Many people may not realize it, but button-fly jeans have been around for far longer than jeans that zip up. People have been using buttons to fasten and close up clothing for thousands of years, and the Levi's® company original pair of blue jeans, which were released in 1873, had a button-fly closure. Even though the company still produces zip fly jeans, its button jeans are still incredibly popular, and many people prefer these to the kind that zip up. Choosing between button-fly or zip jeans is a matter of personal preference, and there are advantages and disadvantages to both types of blue jeans.

One of the benefits of button-fly jeans may be durability. The five buttons that are traditionally used on these types of jeans are generally less likely to break or come apart than zippers might. People who wear jeans that button up also do not usually have to worry as much about their fly opening unexpectedly, which is a problem with zip jeans that many people find embarrassing. Even though button-fly jeans have some good points, there are some people who feel that they are troublesome to put on. People occasionally find that it takes a little longer to slip into these jeans because you have to get each button fastened, which might be more inconvenient than just zipping up a zipper.

In spite of the benefits of button-fly jeans, there are several reasons why zipper jeans have grown in popularity over the years. Even though zippers are more likely to break, they are normally very easy to open and close, which tends to make the process of getting dressed a little easier than putting on jeans that button up. Zippers are also often less expensive than the buttons used in button-fly jeans, which might be another reason why many companies have begun using them.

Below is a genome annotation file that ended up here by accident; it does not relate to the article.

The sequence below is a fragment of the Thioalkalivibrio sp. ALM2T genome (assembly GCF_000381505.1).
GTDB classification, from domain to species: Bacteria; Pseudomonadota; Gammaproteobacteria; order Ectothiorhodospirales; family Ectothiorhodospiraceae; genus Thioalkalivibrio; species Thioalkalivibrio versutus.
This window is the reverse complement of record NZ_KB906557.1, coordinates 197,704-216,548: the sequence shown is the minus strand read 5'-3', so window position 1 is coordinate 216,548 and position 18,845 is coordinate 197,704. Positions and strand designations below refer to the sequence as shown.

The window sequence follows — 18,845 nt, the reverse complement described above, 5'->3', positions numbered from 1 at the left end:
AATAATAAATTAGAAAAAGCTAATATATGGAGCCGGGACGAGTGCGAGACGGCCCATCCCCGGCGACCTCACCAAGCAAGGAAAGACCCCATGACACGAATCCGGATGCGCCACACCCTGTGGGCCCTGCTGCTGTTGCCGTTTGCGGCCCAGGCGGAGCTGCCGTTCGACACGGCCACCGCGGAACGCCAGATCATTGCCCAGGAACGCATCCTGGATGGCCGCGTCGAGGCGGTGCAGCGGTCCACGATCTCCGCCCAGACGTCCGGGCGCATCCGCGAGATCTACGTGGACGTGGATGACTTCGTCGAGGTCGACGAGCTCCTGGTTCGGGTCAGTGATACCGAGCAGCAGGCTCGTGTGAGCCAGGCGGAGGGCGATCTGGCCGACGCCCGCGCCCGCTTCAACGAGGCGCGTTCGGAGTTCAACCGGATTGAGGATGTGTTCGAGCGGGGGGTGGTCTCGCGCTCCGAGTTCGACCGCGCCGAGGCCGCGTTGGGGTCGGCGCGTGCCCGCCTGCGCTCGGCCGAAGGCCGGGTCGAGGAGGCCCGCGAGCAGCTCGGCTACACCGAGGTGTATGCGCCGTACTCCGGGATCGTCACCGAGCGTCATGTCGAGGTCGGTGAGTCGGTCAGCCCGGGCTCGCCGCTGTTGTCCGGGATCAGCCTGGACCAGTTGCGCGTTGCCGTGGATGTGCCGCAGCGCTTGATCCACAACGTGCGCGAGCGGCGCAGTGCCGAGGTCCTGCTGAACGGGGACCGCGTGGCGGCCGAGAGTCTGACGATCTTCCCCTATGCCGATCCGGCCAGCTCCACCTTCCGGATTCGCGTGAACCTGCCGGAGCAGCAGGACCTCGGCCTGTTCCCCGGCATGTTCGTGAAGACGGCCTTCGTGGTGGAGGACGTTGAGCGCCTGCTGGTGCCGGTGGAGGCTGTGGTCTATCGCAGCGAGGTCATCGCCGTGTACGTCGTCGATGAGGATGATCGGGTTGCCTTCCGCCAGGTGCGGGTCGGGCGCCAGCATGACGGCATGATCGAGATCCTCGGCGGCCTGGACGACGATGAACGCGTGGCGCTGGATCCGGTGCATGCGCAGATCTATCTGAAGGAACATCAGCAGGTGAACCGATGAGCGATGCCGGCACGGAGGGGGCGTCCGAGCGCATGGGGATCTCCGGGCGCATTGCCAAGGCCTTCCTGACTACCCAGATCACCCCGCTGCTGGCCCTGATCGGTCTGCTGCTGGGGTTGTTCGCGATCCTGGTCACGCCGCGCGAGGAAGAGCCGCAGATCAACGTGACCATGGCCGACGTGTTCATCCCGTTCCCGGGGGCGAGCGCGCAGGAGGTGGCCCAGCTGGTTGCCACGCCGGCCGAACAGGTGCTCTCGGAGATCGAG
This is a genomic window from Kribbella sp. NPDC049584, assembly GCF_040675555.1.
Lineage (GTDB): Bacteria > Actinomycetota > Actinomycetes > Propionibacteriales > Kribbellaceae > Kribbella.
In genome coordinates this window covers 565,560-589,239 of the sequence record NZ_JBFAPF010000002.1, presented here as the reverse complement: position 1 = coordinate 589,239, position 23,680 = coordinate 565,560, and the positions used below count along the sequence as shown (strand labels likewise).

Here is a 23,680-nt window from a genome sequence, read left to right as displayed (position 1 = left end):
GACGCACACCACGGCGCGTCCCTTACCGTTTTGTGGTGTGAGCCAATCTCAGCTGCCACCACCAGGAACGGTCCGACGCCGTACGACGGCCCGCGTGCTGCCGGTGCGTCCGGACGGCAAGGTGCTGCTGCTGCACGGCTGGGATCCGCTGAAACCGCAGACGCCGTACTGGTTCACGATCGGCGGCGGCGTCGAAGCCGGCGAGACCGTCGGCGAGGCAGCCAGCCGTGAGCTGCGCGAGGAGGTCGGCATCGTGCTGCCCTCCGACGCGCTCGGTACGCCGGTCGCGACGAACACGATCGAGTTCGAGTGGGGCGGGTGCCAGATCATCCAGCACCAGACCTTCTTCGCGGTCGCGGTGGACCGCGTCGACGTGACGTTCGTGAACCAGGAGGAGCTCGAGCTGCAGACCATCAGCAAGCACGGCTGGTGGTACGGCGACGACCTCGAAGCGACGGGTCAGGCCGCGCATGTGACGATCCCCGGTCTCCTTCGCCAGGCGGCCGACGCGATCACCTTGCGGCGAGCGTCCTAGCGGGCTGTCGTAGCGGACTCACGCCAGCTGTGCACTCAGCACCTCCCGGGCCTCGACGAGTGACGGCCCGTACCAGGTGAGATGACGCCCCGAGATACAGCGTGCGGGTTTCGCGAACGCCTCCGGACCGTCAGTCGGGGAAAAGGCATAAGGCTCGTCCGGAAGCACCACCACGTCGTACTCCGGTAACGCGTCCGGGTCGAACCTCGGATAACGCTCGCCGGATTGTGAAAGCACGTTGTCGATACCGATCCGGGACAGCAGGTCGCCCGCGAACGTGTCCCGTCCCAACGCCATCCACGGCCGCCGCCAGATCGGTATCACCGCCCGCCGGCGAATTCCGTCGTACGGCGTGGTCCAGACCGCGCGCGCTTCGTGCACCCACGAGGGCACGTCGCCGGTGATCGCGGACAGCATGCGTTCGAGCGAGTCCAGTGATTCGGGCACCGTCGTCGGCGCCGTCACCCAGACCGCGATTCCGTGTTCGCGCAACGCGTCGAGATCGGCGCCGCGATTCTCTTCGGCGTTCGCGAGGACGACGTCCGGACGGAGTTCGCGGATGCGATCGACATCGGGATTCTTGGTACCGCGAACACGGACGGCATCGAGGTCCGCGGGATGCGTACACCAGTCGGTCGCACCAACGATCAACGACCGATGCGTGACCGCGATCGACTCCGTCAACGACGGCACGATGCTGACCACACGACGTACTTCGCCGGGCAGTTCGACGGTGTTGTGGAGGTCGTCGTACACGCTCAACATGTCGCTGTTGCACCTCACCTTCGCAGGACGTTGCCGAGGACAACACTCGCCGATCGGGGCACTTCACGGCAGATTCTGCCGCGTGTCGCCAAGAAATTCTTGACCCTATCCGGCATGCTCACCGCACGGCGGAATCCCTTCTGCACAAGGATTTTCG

BeautyAnswered is dedicated to providing accurate and trustworthy information. We carefully select reputable sources and employ a rigorous fact-checking process to maintain the highest standards. To learn more about our commitment to accuracy, read our editorial process.
Anna T.
By Anna T.
Anna Thurman is a skilled writer who lends her talents to BeautyAnswered. Her ability to research and present information in an engaging and accessible manner allows her to create content that resonates with readers across a wide range of subjects.

Discussion Comments

By anon344436 — On Aug 09, 2013

Button-fly jeans are the best because you can never forget to do your fly up.

By accordion — On Jul 29, 2011

@mitchell14- I remember those kinds of jeans too. If I remember, they came back during the late 90s and early 2000s, along with distressed jeans and "destroyed" jeans.

As I recall, my mom would not buy me any pants like those two styles because she thought intentionally buying torn jeans was a completely ridiculous concept. I have to thank her for that one, because I think it made me more sensible about fashion in general.

By watson42 — On Jul 28, 2011

@mitchell14- I had a pair of those once. They were a pain, though I liked them.

More recently I've gotten a few pairs of button-fly jeans with exposed buttons. I especially like my skinny jeans that look like this, because the button detail stand out without looking like I'm just trying to get attention. They're also much easier to put on, of course, so you might want to look into something like that if you're willing to give button flies another chance.

By mitchell14 — On Jul 28, 2011

When I was in middle school, flare jeans were coming back into vogue, and so were button-flies as well. They were really silly to me because they had the flap covering the fly, but then you had to button them over it. For my 12 year old self, this was just way too demanding of coordination skills.

Anna T.

Anna T.

Anna Thurman is a skilled writer who lends her talents to BeautyAnswered. Her ability to research and present information in an engaging and accessible manner allows her to create content that resonates with readers across a wide range of subjects.
BeautyAnswered, in your inbox

Our latest articles, guides, and more, delivered daily.

BeautyAnswered, in your inbox

Our latest articles, guides, and more, delivered daily.